In any court session, you will certainly see the municipal court judge. Municipal Court judges are usually appointed by the town mayor, which is why the municipal court judge changes from time to time. It does not mean that the municipal court judge is doing a bad job. Most of the time, it has to do with politics.

Aside from the judge, you may see the town prosecutor. Because of the heavy case load, the prosecutor is usually in his or her office negotiating plea agreements with various defendants. Occasionally, the judge will require an explanation from the prosecutor as to a particular plea agreement and then the prosecutor will appear. The prosecutor will also be there for any trial.

Every town has one or more public defenders as well. In Middlesex County municipal courts, public defenders are available to those that are charged with a criminal offense or serious traffic infraction. In addition, the defendant must qualify financially. If you qualify for the public defender, the cost is $200. Like the prosecutor, public defenders usually have very heavy caseloads as well.

Usually, you will also see private criminal defense attorneys. Unlike the public defender, the private criminal defense lawyer is usually there on behalf of one client. His or her time and efforts are devoted completely towards one client. Private attorney cases are usually handled first.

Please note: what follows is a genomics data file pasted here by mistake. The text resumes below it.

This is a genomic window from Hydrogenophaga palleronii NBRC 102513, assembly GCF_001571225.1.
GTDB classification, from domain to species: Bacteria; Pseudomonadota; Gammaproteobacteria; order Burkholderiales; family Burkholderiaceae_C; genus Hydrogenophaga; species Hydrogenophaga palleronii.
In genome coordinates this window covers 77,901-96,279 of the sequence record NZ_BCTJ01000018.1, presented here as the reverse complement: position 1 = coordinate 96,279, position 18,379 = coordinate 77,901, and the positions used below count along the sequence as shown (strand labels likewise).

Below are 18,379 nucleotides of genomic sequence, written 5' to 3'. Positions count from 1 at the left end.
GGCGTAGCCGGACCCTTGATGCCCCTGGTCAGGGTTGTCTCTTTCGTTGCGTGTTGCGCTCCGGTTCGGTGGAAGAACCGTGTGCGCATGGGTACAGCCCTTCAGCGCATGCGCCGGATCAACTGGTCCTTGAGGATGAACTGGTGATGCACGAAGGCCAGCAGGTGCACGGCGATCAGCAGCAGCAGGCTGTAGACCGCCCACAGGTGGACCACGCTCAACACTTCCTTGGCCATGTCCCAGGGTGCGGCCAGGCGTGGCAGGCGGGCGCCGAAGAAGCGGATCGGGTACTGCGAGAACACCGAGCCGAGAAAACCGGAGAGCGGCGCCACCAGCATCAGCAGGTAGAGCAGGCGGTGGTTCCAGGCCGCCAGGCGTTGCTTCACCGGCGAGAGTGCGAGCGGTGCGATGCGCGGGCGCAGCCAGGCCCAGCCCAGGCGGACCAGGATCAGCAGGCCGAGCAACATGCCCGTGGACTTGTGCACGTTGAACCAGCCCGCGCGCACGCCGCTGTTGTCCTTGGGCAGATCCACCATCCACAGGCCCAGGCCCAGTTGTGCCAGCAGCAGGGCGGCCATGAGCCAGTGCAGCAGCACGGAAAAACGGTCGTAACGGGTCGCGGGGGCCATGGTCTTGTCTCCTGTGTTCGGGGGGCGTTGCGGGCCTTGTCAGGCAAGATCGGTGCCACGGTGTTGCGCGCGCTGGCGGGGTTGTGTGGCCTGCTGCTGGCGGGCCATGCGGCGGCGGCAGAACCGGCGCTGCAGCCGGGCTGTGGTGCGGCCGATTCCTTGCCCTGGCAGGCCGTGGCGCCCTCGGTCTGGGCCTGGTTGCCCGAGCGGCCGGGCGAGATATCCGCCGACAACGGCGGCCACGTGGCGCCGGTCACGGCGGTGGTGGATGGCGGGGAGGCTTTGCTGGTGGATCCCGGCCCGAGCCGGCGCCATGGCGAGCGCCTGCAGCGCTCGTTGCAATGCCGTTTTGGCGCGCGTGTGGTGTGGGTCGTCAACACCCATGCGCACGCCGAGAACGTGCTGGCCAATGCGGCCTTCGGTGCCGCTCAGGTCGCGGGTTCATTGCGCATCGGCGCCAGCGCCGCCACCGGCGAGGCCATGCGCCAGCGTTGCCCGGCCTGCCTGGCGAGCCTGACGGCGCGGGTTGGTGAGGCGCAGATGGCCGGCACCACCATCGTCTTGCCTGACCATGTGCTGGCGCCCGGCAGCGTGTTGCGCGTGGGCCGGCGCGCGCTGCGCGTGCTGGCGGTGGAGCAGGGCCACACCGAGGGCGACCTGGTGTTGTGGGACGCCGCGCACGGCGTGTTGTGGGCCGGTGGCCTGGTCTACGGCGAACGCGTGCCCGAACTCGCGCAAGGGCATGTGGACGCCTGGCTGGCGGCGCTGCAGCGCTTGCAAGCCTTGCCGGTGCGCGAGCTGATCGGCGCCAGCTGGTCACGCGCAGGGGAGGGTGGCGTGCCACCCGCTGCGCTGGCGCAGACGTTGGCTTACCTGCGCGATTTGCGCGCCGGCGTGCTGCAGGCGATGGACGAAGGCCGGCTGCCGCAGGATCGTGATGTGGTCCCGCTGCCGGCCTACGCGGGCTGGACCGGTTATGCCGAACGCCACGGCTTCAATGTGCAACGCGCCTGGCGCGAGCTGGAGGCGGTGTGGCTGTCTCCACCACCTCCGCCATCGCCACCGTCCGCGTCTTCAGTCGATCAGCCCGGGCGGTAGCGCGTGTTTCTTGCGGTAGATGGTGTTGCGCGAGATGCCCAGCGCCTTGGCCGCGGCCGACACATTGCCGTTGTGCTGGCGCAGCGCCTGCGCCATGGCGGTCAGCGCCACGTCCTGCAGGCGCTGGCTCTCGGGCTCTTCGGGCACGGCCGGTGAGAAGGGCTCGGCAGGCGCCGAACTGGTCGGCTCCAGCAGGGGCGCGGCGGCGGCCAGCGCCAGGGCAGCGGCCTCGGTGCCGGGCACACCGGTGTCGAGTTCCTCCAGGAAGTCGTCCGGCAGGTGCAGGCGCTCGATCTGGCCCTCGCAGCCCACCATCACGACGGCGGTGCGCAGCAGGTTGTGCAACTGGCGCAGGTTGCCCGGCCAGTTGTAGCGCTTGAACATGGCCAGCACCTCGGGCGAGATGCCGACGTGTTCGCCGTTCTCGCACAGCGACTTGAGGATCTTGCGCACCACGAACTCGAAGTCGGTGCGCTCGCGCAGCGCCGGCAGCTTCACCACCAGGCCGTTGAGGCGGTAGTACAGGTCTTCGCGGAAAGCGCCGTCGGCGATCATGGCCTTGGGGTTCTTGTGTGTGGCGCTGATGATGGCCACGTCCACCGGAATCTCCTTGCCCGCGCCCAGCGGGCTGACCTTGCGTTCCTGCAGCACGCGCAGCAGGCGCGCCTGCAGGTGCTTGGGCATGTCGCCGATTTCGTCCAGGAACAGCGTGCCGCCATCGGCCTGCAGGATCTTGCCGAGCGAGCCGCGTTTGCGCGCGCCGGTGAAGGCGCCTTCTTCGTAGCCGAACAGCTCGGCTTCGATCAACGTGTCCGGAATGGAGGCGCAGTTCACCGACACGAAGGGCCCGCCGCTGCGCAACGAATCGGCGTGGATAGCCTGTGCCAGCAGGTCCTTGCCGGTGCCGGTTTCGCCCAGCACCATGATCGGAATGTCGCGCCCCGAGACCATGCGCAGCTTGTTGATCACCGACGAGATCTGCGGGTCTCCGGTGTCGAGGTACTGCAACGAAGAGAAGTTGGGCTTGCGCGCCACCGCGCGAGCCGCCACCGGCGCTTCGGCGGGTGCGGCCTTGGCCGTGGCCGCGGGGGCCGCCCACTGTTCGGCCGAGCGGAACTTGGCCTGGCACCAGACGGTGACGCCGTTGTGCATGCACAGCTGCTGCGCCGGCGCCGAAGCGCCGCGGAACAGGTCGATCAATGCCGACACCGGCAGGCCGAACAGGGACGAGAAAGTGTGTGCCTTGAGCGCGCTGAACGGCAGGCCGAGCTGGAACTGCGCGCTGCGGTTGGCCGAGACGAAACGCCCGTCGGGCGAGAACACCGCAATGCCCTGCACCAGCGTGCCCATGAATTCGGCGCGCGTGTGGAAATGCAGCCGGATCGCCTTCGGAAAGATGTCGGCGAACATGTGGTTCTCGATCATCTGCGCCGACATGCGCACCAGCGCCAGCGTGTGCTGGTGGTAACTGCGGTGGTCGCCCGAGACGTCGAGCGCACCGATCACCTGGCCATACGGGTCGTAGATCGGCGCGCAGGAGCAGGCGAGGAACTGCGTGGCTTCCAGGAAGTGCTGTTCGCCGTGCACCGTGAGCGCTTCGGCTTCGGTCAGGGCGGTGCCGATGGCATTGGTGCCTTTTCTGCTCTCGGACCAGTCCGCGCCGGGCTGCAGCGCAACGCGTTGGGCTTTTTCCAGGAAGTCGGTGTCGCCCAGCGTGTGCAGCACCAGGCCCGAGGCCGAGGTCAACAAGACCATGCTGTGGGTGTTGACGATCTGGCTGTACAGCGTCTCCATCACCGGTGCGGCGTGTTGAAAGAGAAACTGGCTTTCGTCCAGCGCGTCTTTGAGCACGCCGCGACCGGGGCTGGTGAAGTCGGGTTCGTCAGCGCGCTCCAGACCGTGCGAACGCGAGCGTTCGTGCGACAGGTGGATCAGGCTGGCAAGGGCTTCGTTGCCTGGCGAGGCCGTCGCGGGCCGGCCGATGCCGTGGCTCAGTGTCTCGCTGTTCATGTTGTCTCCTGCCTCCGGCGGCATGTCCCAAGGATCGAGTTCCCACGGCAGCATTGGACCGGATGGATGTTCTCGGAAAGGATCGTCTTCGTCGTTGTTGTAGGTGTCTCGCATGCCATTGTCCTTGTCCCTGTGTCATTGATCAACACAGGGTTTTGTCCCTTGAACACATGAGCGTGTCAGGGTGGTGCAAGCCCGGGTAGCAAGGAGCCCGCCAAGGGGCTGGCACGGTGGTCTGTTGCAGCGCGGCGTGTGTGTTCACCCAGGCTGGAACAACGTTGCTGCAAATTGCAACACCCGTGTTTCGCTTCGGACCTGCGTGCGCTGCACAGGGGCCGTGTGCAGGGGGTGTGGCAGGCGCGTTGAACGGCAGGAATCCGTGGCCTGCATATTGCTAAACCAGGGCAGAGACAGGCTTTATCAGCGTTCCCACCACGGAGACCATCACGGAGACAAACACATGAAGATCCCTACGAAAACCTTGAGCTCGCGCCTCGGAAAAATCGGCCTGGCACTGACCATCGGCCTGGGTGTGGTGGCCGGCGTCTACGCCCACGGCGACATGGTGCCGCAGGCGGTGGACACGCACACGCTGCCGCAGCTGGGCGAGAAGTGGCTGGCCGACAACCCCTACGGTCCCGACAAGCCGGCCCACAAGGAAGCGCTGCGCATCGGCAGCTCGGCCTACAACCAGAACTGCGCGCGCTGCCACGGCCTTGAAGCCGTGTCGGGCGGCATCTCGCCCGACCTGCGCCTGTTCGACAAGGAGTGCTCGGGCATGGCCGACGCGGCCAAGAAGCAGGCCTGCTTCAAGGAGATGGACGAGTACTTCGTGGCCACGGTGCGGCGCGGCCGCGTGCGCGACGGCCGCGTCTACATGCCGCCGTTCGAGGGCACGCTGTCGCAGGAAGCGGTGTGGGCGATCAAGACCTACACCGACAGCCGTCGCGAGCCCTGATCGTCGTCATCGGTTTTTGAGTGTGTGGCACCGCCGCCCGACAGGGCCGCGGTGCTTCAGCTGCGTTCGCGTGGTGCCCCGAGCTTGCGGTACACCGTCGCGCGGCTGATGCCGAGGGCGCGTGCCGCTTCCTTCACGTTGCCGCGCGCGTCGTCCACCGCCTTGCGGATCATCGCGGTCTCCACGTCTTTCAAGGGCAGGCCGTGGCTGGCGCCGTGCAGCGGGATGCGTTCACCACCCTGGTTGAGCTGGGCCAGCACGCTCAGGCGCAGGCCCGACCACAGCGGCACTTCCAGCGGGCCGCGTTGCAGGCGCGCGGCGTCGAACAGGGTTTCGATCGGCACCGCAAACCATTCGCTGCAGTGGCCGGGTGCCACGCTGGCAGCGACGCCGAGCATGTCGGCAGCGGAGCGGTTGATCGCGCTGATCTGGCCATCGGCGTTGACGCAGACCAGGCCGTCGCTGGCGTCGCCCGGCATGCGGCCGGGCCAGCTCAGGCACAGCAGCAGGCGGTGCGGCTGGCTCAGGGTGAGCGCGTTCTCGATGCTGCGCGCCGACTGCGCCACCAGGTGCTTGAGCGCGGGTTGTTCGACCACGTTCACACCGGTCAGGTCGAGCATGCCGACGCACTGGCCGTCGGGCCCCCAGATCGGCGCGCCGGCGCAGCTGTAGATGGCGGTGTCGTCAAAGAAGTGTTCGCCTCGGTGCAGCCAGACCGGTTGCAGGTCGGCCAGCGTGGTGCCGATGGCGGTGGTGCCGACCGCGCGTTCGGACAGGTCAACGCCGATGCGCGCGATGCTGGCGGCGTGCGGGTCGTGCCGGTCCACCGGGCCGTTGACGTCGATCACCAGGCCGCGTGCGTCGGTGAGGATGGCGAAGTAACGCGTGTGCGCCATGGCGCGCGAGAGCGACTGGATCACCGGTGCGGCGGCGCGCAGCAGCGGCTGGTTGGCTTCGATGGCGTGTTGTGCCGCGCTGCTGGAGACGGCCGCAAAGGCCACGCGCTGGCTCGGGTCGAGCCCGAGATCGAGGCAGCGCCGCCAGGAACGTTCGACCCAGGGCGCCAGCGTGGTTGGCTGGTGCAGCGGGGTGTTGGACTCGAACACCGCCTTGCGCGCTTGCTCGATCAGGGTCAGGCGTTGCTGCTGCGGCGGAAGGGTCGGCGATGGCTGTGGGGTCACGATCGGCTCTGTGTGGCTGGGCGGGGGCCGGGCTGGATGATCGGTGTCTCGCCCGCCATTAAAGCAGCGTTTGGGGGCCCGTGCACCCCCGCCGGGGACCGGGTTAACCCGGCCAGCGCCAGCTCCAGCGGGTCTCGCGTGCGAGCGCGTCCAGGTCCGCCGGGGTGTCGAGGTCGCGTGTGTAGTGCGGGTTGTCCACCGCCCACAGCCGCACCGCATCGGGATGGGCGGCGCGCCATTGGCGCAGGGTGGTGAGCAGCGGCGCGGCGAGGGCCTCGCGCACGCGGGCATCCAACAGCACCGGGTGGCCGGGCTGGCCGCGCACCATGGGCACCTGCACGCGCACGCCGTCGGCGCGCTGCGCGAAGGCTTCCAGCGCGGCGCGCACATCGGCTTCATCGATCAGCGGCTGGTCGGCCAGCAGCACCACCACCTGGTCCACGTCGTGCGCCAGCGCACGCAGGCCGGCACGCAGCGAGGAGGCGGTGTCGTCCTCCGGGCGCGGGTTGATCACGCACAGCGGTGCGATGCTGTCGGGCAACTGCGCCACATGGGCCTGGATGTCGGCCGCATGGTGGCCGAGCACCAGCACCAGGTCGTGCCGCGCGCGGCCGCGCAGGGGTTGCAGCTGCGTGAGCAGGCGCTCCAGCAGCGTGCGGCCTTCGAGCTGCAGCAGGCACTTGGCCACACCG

Aside from the lawyers, you will probably also notice:
• Court administrators
• Court clerks
• Police officers
• Interpreters
• Violation bureau clerks

How Does a Municipal Court Session Function Procedurally?

It is really up to the judge to determine how he or she wants to handle the court session. Generally speaking, first appearances are handled first because they take the least amount of time. First appearances are for defendants to hear the charges against them and to enter an initial plea of guilty or not guilty. You may hear on the cable news about a not guilty plea from a defendant that appears to be obviously guilty. It is important to point out that this is an initial plea and not guilty plea is done initially many times so that the defendant can obtain a lawyer. Judges are very reluctant to put through a guilty plea without a lawyer present for the defendant. After you enter your first appearance in municipal court, the court will schedule your case for either a trial or a conference. Whether the matter is listed for trial or a conference usually depends on the nature of the charge.

After first appearances are out of the way, the judge will typically take plea agreements. Plea agreements are relatively quick but usually take longer than first appearances. Plea agreements are generally the result of a conference between the prosecutor and the criminal defense attorney.